This list began life as an idea to produce a Top Ten of Horse Racing books to read during the current lockdown; but I failed in spectacular fashion. I ended up with a shortlist of thirty odd books and was completely unable to whittle them down to ten let alone in any kind of numerical order of preference.
So, dear reader, here follows a Girdys Gee Gees guide to ten books, in no particular order at all, that I would advise you to read whilst we are stuck indoors with no actual horse racing to enjoy.
Doped - Jamie Reid:
The real life story of the 1960’s racehorse doping gang with Bill Roper and Albert Dimes ‘Italian Albert’ amongst other up to no good. Most racing folk will know the story but the book is a real page turner none the less and a very enjoyable read.
Gentleman George? The contradictory life of George Duffield:
An interesting read and insight into the life of one of the leading jockeys in modern times. If you were a fan of Duffield kicking one home for Sir Mark Prescott, as he did over 800 times, then this is one for you.
Winning It Back Gary Wiltshire:
Remember Gary, the guy that took everyone on when Fankie Dettori rode his Magnificent Seven and did his brains! He ended up owing over a million pounds. Well this is his story and a very god read it is to. As the cover says a tale of winning big and losing big – and winning it back.
Richard Hughes A Weight Of My Mind:
This is a cracking little read, and none the worse for the fact it was published before he became Champion Jockey in 2012. It is a remarkably frank insight into the life of a jockey, the good and the bad, as he talks of his battle with the scales and alcohol as well as the big wins.
Winners Enclosure An Autobiography Terry Biddlecombe:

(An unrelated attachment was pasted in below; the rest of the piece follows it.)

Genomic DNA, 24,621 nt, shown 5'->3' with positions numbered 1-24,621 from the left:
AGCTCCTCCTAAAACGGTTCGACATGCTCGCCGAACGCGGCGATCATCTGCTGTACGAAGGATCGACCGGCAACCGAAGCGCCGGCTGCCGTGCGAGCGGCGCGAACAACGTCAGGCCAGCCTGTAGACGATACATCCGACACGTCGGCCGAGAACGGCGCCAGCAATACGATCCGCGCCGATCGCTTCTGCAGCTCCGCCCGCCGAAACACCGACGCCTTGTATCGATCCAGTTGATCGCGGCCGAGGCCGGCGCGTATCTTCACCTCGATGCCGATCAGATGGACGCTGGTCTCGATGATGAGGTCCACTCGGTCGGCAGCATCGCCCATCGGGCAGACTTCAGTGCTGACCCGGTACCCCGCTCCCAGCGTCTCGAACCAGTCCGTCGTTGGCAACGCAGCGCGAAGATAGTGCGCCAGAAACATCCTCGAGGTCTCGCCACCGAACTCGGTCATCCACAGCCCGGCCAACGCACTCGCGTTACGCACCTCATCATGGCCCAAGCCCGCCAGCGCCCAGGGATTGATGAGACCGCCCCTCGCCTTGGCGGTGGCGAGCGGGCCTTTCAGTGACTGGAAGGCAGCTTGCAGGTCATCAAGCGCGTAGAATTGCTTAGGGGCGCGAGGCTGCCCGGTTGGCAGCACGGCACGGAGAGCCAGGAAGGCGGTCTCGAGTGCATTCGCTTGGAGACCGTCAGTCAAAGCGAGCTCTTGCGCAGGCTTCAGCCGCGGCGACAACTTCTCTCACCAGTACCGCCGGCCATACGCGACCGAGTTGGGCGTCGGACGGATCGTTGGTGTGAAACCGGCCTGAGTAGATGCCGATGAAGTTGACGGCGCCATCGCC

I actually stumbled across this, first published in 1982, in a Hospital Bookshop on sale for a £1. I am not sure I should admit is does carry a stamp from Wantz Library, Dagenham in it, late fees will be a crippler! It’s Terry Biddlecombe, how could you not want to read his autobiography? Three times Champ and a legend of the game on and off the track if you can track a copy down, buy it!
Tales From The Turf Reflections From A Life in Horseracing Robin Oakley
A collection of writings from Robin Oakley I am glad to say not of the Political kind, he was Political Editor at the BBC, but instead from his love of horse racing. Trainers, Jockeys, Horses, the good and the great are covered and it is a very enjoyable read. He is an opinionated man, as you would expect, and that made it an even better read for me.
Henry Cecil Trainer of Genius Brough Scott.
One of my all time favourite racing journalists writing about one of my all time favourite trainers, this was always going to be a good’un for me. You will probably know a lot of what is in this book, but not all. From his early years having been born in the middle of World War II through the ups and downs to, of course, Frankel. This is a lovely book and well worth a read.
The Racing Tribe Kate Fox
Kate Fox is a social anthropologist, in short, she assesses social trends and human behaviour. In 1996 she was commissioned by the BHA to conduct research on racegoers and the book is based on her findings. I found it a fascinating read as she looks at the ‘racing tribe’, the types of people and their rituals and etiquette. It’s about us, the ‘racing tribe’ and who doesn't want to read about themselves?
Freud On Course The Racing Lives Of Clement Freud
Freud died suddenly in April 2009 while writing his weekly column for the Racing Post. This is a collection of his work including many of those jokes he would work into his column. I was, and remain, a fan of this guys work and purchased the book as soon as I saw it. If you enjoyed the column you must buy this book.
The Best Of Alaistair Down Cheltenham et al
I have mentioned Freud and Scott already but Alaistair Down is the best of the best for me, I love his articles. The man waxes lyrical and paints a picture with his words when he writes and this book, as the title suggests, is the best of his countless pieces for racing papers down the years. The opening lines in the preface read ‘Every house has need of a doorstop or something suitably chunky to hurl at the television when a photo finish goes against you. This volume should perform both functions admirably. Hopefully some of it will be worth reading as well.’ A true wordsmith if you haven’t got a copy of this, treat yourself; if you don’t like it use it as the great man suggests, as a doorstop.
I hope you pick up at least one of the above books, and of course enjoy reading it. Stay safe and well, and please stay home. Be lucky.